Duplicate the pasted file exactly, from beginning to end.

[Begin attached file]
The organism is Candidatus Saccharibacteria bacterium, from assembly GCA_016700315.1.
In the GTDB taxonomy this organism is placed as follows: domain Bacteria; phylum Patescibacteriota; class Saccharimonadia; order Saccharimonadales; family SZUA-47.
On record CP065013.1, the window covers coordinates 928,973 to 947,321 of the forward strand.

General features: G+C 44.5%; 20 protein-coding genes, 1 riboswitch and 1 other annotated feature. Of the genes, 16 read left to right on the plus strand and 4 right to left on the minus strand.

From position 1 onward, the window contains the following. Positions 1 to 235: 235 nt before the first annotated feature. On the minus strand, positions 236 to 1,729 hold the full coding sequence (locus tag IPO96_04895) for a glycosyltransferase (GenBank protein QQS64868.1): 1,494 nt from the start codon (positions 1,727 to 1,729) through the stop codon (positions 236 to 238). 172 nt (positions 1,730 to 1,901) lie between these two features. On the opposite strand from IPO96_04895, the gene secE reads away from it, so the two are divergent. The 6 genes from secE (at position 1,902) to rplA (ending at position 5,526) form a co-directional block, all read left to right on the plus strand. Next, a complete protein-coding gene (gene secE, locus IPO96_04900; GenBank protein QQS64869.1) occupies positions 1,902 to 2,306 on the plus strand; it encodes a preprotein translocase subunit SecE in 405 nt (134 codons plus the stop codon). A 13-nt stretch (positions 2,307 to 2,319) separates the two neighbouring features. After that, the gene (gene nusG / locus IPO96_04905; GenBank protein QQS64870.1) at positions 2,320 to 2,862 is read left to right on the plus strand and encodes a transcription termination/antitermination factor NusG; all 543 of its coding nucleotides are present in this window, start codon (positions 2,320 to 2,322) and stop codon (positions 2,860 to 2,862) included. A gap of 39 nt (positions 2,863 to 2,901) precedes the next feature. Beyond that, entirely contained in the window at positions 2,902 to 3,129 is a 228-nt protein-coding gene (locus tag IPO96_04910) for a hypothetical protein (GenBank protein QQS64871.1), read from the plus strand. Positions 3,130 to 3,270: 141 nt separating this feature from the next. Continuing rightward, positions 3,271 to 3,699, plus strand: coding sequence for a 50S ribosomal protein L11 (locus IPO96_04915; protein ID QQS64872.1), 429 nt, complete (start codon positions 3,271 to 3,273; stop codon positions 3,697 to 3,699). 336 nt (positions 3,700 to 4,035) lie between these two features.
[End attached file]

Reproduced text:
The organism is Candidatus Saccharibacteria bacterium, from assembly GCA_016700315.1.
In the GTDB taxonomy this organism is placed as follows: domain Bacteria; phylum Patescibacteriota; class Saccharimonadia; order Saccharimonadales; family SZUA-47.
On record CP065013.1, the window covers coordinates 928,973 to 947,321 of the forward strand.

General features: G+C 44.5%; 20 protein-coding genes, 1 riboswitch and 1 other annotated feature. Of the genes, 16 read left to right on the plus strand and 4 right to left on the minus strand.

From position 1 onward, the window contains the following. Positions 1 to 235: 235 nt before the first annotated feature. On the minus strand, positions 236 to 1,729 hold the full coding sequence (locus tag IPO96_04895) for a glycosyltransferase (GenBank protein QQS64868.1): 1,494 nt from the start codon (positions 1,727 to 1,729) through the stop codon (positions 236 to 238). 172 nt (positions 1,730 to 1,901) lie between these two features. On the opposite strand from IPO96_04895, the gene secE reads away from it, so the two are divergent. The 6 genes from secE (at position 1,902) to rplA (ending at position 5,526) form a co-directional block, all read left to right on the plus strand. Next, a complete protein-coding gene (gene secE, locus IPO96_04900; GenBank protein QQS64869.1) occupies positions 1,902 to 2,306 on the plus strand; it encodes a preprotein translocase subunit SecE in 405 nt (134 codons plus the stop codon). A 13-nt stretch (positions 2,307 to 2,319) separates the two neighbouring features. After that, the gene (gene nusG / locus IPO96_04905; GenBank protein QQS64870.1) at positions 2,320 to 2,862 is read left to right on the plus strand and encodes a transcription termination/antitermination factor NusG; all 543 of its coding nucleotides are present in this window, start codon (positions 2,320 to 2,322) and stop codon (positions 2,860 to 2,862) included. A gap of 39 nt (positions 2,863 to 2,901) precedes the next feature. Beyond that, entirely contained in the window at positions 2,902 to 3,129 is a 228-nt protein-coding gene (locus tag IPO96_04910) for a hypothetical protein (GenBank protein QQS64871.1), read from the plus strand. Positions 3,130 to 3,270: 141 nt separating this feature from the next. Continuing rightward, positions 3,271 to 3,699, plus strand: coding sequence for a 50S ribosomal protein L11 (locus IPO96_04915; protein ID QQS64872.1), 429 nt, complete (start codon positions 3,271 to 3,273; stop codon positions 3,697 to 3,699). 336 nt (positions 3,700 to 4,035) lie between these two features.